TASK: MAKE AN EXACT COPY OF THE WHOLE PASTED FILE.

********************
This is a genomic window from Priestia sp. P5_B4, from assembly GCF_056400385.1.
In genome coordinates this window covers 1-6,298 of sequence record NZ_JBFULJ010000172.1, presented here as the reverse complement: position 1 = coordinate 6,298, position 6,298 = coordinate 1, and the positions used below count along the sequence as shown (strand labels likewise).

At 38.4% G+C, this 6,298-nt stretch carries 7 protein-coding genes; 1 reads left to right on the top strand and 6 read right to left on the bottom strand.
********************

This is a genomic window from Priestia sp. P5_B4, from assembly GCF_056400385.1.
In genome coordinates this window covers 1-6,298 of sequence record NZ_JBFULJ010000172.1, presented here as the reverse complement: position 1 = coordinate 6,298, position 6,298 = coordinate 1, and the positions used below count along the sequence as shown (strand labels likewise).

At 38.4% G+C, this 6,298-nt stretch carries 7 protein-coding genes; 1 reads left to right on the top strand and 6 read right to left on the bottom strand.